FDM printers use plastic filaments to print objects layer by layer. Different material types can have significant effects on the final printed product. Filament materials come in many different variations that can have specific use cases. There are, however, two plastic print materials that are far more common than others:
- ABS (Acrylonitrile Butadiene Styrene). A common and inexpensive material that is great for small kitchen objects and other basic items. ABS plastic is standard in toys and consumer manufacturing. Beginners can benefit from the affordability and ready availability of ABS print materials.
- PLA (Polylactic Acid). Compared to other materials, PLA is an environmentally friendly solution. PLA is great for many uses but is most common in food storage and disposable items. For everyday use, PLA can get expensive and is a bit harder to find than ABS.
Unlike filament materials, resin print materials are a bit more abstract. Different manufacturers can have other names for their specific resins, but there are typically three resin quality categories to be aware of:
- Standard. Often transparent, the most basic type of resin materials are affordable yet still durable and an excellent solution for users needing to print sturdy objects frequently—the drawback being the quality and clarity of the finished product. Lower-grade resins can sometimes look cloudy or obscure in color.
- High-Grade. You start to see all of the specialized names and brands of resin with the high-grade materials. High-grade resins can have specific colors that make them more desirable for particular tasks. These same high-quality resins can be significantly more durable than their affordable standard resin counterparts. The major problem with high-grade resin is cost, which can quickly raise with print volume.
- Medical-Grade. Not often found in home or hobbyist printing, medical-grade resins are reserved for the highest quality of print jobs. This material is used primarily in the medical field, as the name would imply. However, the incredible durability and complexity of these materials have practical uses in other professional applications. By far, medical-grade resins are the most expensive of 3D printer materials.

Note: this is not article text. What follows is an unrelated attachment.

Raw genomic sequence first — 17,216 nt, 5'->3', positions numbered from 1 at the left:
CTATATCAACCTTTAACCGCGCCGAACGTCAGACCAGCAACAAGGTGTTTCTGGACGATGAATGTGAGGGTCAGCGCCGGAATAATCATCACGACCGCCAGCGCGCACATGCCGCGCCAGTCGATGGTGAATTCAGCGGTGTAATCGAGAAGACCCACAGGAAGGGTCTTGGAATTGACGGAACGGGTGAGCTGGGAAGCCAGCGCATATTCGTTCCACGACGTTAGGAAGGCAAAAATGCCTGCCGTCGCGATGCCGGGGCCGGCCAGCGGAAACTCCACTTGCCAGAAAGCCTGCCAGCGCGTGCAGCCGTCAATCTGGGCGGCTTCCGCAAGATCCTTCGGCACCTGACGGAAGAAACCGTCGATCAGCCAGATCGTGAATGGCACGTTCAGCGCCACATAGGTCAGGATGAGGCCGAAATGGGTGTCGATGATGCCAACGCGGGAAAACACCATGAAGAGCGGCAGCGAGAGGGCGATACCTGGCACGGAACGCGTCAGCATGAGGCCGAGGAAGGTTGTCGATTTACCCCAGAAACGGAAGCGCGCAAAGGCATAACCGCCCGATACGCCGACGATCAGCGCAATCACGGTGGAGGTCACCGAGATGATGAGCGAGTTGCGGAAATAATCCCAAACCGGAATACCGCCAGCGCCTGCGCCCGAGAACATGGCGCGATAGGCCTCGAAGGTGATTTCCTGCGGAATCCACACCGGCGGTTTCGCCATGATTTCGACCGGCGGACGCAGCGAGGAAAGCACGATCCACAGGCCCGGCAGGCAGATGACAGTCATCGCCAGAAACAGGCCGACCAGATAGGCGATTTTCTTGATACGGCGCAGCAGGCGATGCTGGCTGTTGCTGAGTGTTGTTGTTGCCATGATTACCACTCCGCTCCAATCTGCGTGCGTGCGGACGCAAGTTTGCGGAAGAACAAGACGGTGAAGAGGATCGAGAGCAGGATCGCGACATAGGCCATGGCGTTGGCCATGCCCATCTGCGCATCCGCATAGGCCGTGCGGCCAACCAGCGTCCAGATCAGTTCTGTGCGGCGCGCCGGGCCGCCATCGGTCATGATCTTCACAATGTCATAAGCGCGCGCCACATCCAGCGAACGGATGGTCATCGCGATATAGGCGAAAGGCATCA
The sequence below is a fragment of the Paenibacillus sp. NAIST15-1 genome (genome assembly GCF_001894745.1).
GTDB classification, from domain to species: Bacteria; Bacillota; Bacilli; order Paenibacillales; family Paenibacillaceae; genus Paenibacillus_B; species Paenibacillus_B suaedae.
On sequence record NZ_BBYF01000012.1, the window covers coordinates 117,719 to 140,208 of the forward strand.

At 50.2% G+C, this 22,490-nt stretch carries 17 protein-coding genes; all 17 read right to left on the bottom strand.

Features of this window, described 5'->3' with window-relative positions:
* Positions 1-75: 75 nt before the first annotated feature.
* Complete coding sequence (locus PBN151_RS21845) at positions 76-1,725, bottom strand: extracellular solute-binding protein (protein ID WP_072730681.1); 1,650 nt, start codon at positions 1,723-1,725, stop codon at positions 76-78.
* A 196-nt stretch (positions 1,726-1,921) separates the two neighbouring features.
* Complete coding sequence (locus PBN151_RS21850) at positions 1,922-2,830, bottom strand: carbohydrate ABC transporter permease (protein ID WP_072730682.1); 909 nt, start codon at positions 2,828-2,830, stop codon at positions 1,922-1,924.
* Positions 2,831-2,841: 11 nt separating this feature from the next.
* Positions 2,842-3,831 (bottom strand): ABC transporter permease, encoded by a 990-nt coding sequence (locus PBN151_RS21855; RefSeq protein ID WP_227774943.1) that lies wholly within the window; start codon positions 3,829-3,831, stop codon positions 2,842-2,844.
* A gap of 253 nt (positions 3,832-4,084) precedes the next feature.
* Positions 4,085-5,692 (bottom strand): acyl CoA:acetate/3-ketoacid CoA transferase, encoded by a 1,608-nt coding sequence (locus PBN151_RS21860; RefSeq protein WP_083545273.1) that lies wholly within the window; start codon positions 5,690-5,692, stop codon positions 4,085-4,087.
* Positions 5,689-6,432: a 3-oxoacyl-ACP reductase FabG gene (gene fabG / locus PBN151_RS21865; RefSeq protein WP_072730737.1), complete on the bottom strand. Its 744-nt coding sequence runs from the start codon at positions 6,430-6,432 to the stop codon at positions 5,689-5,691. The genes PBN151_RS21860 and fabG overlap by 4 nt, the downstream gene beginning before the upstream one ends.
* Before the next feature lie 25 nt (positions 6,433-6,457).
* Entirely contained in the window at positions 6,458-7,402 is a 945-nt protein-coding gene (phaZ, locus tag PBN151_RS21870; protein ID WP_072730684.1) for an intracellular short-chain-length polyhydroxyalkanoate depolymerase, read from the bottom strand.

3D Printer Specifications
When buying a 3D printer, there are a few specifications that matter more than others. Below, you will find what each means and how they affect your 3D printing experience:
Unlike with screens, the smaller the resolution of a 3D printer, the better quality of the finished product. The three dimensions of printing can make the quantifying of resolution somewhat intricate and confusing. However, all you need to remember is the lower, the better.
When it comes to printing, being fast is not always the most desirable trait. Often, 3D printers with high print speeds sacrifice quality to get to the final product faster. Slower devices take so much time because they are capable of creating much more complex final prints. No matter what you are printing, it will take a substantial amount of time, so it is worth it to get a slower device with better final print quality.
Knowing what types of materials you can use in your specific 3D printer is crucial in determining the regular costs of using the device. Some materials such as powders for SLM printers can be scarce in availability and steep in price. Knowing how often you plan to print and the type of objects you intend to create can help you determine which types of materials you should use in your 3D printer.
This can also be referred to as the build area. This specification tells you the maximum size of printable objects for your device. This is important to consider, because larger printers quickly rice in base price and cost of printing materials.
Keep in mind that smaller printers can also print some items in parts that can later be assembled into a larger object. Hence, a massive build area is not always needed. Conversely, sometimes a single large part may need to be printed for use in a professional setting. In that case, a 3D printer with a large print capacity is a must.
3D printers have quickly become commonplace at work and home. From small toys to machine parts, 3D printers can create impressive objects from a wide variety of materials. Buying a 3D printer can be a daunting task due to the many types of devices and complicated printing methods. The best place to start is to decide what you are going to print and how often you will be printing it. These factors are crucial in finding the best machine for you and can go a long way in understanding the many different specifications of 3D printers. Remember, no matter what choice you make, getting a 3D printer has many benefits, and this guide is available to help you find the best machine at any time!